It's moving day for dozens of tent city residents in Langley
Bylaw officers and police are moving campers from Nicomekl Park to a nearby shelter
Bylaw officers descended on a homeless camp in Langley Tuesday morning and went from tent to tent, telling people it was time to leave.
The campers were able to put many of their personal items in storage, while everything else was loaded up on trucks and hauled away.
City of Langley Mayor Ted Schaffer says the campers have been offered a place to stay at a nearby shelter.
"The Gateway of Hope and B.C. Housing have funding for 30 temporary mats," he said.
"It's a temporary solution for now and, of course, as a council, we're always lobbying to get something in the area by the way of an all-encompassing facility."
Where to next?
Janis Sanders, who has lived at the camp since late August, hopes to move into the shelter tonight with her dog, Isabella.
"They told us that they're going to start a pet program, because police officers and bylaw officers went and talked to them on our behalf," she said.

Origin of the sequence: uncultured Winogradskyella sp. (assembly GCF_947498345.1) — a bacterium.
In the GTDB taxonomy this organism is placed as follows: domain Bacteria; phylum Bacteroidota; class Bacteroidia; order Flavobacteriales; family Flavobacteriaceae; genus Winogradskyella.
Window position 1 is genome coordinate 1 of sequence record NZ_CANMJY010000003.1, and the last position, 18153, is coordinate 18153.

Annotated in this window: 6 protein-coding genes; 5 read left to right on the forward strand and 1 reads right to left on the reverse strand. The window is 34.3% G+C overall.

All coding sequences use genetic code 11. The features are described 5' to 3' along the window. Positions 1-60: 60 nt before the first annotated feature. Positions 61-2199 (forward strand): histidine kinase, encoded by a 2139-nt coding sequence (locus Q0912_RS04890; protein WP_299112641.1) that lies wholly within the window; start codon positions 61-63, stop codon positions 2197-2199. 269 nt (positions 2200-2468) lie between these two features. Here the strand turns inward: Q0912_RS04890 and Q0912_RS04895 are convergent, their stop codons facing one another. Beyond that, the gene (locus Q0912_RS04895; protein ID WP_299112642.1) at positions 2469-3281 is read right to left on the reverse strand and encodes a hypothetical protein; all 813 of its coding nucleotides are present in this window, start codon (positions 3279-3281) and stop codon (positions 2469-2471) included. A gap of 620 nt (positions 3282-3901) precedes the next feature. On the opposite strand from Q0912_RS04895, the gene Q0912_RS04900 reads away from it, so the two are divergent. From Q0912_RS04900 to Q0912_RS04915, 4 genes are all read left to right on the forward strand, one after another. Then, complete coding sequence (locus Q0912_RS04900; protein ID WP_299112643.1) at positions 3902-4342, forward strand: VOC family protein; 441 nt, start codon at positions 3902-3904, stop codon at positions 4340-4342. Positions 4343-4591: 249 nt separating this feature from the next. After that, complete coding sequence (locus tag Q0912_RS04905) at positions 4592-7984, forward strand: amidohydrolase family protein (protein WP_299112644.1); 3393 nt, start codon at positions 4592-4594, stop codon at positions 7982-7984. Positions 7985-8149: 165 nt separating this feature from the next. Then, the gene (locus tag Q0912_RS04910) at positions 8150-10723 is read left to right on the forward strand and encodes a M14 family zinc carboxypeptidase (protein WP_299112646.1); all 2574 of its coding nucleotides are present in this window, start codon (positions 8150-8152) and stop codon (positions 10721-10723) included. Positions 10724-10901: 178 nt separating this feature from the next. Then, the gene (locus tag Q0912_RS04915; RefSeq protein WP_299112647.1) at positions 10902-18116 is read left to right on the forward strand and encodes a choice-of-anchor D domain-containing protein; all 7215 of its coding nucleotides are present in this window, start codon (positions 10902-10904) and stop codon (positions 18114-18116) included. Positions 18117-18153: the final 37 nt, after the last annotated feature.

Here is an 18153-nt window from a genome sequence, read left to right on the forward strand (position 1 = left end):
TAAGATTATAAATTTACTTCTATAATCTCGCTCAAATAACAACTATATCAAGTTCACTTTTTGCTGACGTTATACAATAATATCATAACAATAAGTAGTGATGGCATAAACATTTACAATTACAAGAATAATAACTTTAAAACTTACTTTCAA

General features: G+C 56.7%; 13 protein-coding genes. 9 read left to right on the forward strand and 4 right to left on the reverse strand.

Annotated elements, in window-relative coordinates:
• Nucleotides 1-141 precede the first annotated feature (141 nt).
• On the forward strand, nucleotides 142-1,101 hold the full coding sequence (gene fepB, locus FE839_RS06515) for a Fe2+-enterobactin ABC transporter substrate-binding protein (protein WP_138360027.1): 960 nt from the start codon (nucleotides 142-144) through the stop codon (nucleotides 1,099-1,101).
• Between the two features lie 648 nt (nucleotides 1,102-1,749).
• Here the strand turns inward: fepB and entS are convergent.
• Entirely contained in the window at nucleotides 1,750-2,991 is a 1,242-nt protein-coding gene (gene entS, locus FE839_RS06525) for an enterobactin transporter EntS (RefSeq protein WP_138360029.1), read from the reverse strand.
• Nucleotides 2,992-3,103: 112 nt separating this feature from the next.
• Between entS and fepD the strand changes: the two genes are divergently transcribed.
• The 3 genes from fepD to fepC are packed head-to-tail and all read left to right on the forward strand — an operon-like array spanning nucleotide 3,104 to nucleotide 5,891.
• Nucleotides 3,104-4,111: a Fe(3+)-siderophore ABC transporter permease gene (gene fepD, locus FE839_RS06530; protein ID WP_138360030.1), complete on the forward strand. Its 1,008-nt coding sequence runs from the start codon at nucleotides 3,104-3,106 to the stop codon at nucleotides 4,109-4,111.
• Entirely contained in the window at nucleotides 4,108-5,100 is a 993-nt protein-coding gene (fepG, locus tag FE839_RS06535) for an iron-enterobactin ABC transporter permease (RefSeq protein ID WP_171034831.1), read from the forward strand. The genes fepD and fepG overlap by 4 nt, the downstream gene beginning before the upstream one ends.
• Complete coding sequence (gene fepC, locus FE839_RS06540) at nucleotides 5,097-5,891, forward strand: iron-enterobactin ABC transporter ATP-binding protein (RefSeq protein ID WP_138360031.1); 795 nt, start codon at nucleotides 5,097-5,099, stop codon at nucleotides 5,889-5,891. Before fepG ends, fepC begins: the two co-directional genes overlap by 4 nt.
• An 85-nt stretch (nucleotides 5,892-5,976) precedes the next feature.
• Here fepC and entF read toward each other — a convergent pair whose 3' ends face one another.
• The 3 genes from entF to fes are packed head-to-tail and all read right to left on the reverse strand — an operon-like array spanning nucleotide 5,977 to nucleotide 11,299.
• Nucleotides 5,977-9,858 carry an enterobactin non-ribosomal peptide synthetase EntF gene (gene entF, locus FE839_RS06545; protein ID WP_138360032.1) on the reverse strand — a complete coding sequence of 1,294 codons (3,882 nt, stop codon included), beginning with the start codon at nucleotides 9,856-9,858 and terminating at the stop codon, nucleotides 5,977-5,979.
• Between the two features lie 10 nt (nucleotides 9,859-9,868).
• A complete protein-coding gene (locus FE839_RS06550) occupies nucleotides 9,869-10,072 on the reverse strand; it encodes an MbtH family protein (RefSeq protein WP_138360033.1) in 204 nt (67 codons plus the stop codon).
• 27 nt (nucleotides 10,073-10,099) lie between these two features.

Sanders is grateful that she can keep her dog, but she says the region needs more affordable housing to keep people off the street.
"The only thing that's going to help the situation in Langley is single-dwelling occupancies," she said.
"If we had single occupancy, we would have half as many people on the street as we do. Not everybody wants to be homeless."
Leith White, a pastor at Friends of Langley Vineyard Church, says the tent city has served a purpose, but it can't stay where it is in Nicomekl Park.
He says the area floods every year, and the site will soon be underwater.
"It's not ideal, but I think it's offered us a starting point to work with them," he said.
Funding for the temporary mat program runs out in mid-March, and Schaffer says a long-term solution is needed.
"I think that everybody realizes that something has to be done, but it's just a matter of dollars and cents and, of course, the nimbyism that's out there too," he said.
Schaffer says his office has been flooded with complaints about the camp, and the city has spent nearly $250,000 on vandalism and homelessness-related issues so far this year.